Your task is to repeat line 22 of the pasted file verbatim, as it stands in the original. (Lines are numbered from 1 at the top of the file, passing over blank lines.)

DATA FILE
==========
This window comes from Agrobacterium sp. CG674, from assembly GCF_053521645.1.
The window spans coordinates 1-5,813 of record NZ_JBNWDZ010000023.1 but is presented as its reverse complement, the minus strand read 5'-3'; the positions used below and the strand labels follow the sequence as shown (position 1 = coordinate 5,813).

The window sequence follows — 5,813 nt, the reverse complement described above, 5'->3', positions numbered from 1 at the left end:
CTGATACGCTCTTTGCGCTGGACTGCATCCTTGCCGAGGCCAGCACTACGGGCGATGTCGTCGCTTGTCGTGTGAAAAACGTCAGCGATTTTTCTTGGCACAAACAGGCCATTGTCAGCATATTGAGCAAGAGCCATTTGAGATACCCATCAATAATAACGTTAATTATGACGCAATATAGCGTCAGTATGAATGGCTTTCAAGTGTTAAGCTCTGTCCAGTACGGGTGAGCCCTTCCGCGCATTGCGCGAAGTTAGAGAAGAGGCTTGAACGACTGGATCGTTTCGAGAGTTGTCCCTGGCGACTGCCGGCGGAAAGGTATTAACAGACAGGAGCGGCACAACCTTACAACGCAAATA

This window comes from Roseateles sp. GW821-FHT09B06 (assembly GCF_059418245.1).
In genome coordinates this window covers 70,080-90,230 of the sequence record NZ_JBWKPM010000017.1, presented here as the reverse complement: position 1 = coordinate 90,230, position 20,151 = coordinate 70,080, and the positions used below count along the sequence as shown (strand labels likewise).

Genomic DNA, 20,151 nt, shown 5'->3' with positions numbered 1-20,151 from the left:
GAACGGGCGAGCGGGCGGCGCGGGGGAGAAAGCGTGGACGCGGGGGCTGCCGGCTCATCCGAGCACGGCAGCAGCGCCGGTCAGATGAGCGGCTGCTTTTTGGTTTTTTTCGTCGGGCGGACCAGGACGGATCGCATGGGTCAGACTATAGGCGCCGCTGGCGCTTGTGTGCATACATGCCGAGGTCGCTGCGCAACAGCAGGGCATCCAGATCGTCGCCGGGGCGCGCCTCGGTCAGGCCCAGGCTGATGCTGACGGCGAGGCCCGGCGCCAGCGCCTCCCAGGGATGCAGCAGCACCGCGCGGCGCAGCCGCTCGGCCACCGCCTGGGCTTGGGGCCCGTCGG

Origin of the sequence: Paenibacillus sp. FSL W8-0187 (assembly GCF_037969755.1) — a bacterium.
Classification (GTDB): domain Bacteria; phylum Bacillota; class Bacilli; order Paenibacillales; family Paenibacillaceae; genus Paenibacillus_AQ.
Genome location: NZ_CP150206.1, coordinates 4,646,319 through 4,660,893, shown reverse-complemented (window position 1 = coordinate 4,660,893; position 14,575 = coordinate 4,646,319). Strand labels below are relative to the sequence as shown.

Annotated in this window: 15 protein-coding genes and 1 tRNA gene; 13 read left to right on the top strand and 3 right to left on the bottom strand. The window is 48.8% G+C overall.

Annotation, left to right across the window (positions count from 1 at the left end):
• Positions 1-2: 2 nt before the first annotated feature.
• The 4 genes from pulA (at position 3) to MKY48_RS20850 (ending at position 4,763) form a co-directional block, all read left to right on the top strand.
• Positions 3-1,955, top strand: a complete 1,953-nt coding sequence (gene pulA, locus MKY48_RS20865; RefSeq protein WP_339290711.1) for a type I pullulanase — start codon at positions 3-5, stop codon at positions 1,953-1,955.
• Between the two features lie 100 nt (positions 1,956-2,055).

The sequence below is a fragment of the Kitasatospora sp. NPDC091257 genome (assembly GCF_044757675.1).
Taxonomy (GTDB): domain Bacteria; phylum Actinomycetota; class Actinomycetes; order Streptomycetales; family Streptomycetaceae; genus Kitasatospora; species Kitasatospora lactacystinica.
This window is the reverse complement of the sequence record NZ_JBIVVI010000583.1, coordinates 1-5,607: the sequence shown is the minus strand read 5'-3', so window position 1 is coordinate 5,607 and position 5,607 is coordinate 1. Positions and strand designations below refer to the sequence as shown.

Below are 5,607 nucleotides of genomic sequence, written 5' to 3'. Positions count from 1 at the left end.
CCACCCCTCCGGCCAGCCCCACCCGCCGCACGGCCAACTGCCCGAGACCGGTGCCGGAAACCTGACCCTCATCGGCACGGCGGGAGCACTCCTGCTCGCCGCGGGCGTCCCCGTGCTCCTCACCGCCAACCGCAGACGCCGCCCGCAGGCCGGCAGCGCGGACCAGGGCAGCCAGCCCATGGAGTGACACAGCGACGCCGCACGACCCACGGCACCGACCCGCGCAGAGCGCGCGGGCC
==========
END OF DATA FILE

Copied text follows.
CCACCCCTCCGGCCAGCCCCACCCGCCGCACGGCCAACTGCCCGAGACCGGTGCCGGAAACCTGACCCTCATCGGCACGGCGGGAGCACTCCTGCTCGCCGCGGGCGTCCCCGTGCTCCTCACCGCCAACCGCAGACGCCGCCCGCAGGCCGGCAGCGCGGACCAGGGCAGCCAGCCCATGGAGTGACACAGCGACGCCGCACGACCCACGGCACCGACCCGCGCAGAGCGCGCGGGCC